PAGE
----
Hiuen Tsang's account
In Hiuen Tsang's account, the princess abducted by the Sinha (the lion) comes from South India. There is no mention of Vanga, Kalinga or Lala. She and her two children escape from Sinha's captivity to their native kingdom in South India. Her son Chih-sse-tseu ("lion-catcher" i.e. Sinhabahu) later kills his father Sinha. He is given a reward, but also expelled and put on a ship, for the act of parricide. He lands on Ratnadeepa (Lanka, the "island of gems"), and settles there. He starts attacking naval merchants, who come to the island looking for gems. He captures the children of these merchants, and spares their lives, thus creating a community. Chih-sse-tseu himself has children (although their mother is not named), and his descendants divide people into classes, giving rise to the caste system. They also wage wars, expanding their territory. The community established by Chih-sse-tseu gives rise to the Sinhalese race. There is no mention of Yakkhas in this version.[2][4]
Valahassa Jataka version
This Jataka version is depicted in the Ajanta cave paintings of India (Simhala Avadana in Cave XVII). In this version, the prince who comes to the island is a merchant prince named Sinhala, who is the son of Sinha ("lion"). He and his 500 followers sail for the Ratnadeepa island, where they hope to find gems in the Sirisavatthu city. They get shipwrecked, but are saved by the Yakkhinis, who prey on the shipwrecked merchants. The Yakkhinis pretend to be the widows of the merchants who earlier visited the island. Sinhala marries the chief Yakkhini, but then discovers their true identity. He and 250 of his men escape from the island on a magical flying horse (Valahassa). The chief Yakkhini follows them to his paternal kingdom, and presents herself to his father Simha, as a woman wronged by the prince. Simha gives her shelter, but she devours him and the rest of his family, except the prince. She then returns to Ratnadeepa, where she devours the remaining 250 of Sinhala's followers. Sinhala succeeds his father as the king, and leads a military expedition to Ratnadeepa. He defeats the Yakkhinis, and establishes the kingdom of the Sinhalese.[2]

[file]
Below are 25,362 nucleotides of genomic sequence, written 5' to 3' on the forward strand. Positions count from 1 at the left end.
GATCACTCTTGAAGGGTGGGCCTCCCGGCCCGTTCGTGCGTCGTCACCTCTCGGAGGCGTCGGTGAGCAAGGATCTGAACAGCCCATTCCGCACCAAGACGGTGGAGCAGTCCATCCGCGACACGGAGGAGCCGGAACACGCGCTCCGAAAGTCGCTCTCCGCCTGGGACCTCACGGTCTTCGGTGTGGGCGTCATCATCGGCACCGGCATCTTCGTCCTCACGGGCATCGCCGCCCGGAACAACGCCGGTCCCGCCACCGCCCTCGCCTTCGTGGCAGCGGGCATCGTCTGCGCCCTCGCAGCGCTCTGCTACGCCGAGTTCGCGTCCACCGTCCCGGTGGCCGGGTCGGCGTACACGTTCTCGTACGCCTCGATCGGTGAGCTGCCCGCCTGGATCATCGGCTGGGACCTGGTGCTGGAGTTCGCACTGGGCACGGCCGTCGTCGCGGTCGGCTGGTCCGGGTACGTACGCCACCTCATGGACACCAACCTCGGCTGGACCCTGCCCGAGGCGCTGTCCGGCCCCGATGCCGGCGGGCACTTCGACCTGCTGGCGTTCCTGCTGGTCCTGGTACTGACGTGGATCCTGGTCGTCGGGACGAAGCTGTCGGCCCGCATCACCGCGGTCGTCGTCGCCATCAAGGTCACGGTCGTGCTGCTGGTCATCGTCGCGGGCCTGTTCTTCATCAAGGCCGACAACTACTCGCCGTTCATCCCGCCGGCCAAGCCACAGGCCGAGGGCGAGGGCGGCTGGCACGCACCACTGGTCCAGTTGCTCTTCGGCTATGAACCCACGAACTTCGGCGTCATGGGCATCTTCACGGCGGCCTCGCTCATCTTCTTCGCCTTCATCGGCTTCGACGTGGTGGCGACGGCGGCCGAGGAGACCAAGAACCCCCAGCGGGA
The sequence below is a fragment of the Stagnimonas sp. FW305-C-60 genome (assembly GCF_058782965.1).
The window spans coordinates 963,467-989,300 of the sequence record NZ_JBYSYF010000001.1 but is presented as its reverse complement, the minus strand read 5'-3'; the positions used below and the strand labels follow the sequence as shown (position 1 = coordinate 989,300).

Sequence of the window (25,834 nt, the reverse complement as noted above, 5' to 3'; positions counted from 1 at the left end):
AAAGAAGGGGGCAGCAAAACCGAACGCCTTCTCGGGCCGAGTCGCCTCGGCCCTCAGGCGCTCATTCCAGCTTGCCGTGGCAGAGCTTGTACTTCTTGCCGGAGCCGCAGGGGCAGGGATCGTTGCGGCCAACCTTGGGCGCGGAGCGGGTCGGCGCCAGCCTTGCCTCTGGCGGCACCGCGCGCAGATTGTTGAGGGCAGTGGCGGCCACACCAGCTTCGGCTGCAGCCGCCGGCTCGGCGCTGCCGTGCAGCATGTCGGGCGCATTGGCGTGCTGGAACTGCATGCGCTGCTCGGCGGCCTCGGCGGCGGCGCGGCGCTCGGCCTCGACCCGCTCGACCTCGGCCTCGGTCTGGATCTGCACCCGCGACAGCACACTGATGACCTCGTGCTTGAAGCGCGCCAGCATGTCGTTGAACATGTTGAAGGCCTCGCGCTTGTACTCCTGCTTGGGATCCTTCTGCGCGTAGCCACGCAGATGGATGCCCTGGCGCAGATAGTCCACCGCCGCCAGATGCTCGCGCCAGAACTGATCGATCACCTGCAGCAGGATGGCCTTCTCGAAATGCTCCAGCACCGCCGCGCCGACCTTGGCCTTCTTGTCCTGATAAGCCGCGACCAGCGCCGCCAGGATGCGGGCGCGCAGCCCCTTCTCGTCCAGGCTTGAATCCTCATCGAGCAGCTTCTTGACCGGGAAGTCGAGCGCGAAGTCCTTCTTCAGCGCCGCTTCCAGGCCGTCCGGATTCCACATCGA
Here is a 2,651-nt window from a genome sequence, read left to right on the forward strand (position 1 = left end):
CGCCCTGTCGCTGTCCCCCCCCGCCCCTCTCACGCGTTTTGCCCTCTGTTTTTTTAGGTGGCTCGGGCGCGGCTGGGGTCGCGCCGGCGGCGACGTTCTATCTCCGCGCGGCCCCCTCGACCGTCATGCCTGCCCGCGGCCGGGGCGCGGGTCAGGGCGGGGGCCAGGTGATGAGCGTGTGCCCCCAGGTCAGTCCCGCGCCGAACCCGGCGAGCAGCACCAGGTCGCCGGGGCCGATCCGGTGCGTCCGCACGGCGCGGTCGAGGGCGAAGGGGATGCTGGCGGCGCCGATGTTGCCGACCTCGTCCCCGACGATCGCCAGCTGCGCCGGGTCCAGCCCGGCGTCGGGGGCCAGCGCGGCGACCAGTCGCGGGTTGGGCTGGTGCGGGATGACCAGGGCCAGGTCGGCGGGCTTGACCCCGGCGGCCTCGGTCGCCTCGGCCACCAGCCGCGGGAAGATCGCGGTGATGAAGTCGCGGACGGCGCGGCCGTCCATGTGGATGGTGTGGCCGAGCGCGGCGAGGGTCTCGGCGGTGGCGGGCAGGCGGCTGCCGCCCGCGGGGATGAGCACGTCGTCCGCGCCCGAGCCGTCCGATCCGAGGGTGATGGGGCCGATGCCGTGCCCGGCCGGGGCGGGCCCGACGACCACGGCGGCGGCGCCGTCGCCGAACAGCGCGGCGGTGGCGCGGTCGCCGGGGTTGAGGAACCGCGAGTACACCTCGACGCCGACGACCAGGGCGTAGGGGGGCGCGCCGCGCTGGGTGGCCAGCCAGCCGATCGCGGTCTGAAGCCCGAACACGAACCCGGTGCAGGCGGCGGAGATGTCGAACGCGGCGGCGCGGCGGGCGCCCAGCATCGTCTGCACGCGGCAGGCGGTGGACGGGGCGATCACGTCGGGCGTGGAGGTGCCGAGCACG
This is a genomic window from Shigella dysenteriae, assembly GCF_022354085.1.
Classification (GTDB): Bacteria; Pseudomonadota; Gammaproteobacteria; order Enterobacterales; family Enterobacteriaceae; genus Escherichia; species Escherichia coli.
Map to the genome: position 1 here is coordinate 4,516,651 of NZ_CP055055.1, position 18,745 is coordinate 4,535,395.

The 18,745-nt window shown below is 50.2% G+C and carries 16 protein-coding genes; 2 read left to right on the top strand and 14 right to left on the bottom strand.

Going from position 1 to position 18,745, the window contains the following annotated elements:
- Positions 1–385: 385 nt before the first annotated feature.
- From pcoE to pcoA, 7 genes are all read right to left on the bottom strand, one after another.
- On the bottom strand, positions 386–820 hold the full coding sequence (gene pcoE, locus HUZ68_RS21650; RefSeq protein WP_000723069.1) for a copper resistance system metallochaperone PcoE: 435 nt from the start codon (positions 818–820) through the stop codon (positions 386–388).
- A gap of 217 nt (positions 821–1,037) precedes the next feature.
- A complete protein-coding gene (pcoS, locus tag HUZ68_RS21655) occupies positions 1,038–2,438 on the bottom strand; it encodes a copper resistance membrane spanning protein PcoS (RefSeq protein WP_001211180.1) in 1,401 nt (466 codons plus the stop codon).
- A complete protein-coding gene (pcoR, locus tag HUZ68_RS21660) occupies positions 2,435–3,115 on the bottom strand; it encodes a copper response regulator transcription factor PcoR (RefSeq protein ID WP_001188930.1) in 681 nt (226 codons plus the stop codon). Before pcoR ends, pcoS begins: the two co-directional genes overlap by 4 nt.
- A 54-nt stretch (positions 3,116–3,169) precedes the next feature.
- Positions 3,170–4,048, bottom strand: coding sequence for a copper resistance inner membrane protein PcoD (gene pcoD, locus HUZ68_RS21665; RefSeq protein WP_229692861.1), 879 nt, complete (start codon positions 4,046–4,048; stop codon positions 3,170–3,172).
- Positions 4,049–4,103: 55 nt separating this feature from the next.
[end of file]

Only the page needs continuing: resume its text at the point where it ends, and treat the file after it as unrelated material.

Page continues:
The Mahavamsa version, the most detailed of the above-mentioned versions, is described below.


The king of Vanga (present-day Bengal) married a princess (named Mayavati in some versions) of the neighbouring Kalinga (present-day Odisha). The couple had a daughter named Suppadevi, who was prophesied to copulate with the king of beasts. As an adult, Princess Suppadevi left Vanga to seek an independent life. She joined a caravan headed for Magadha, but it was attacked by Sinha ("lion") in a forest of the Lala (or Lada) region. The Mahavamsa mentions the "Sinha" as an animal, but some modern interpreters state that Sinha was the name of a beastly outlaw man living in the jungle. Lala is variously identified as an area in the Vanga-Kalinga region, or as Lata (a part of the present-day Gujarat).[3][5]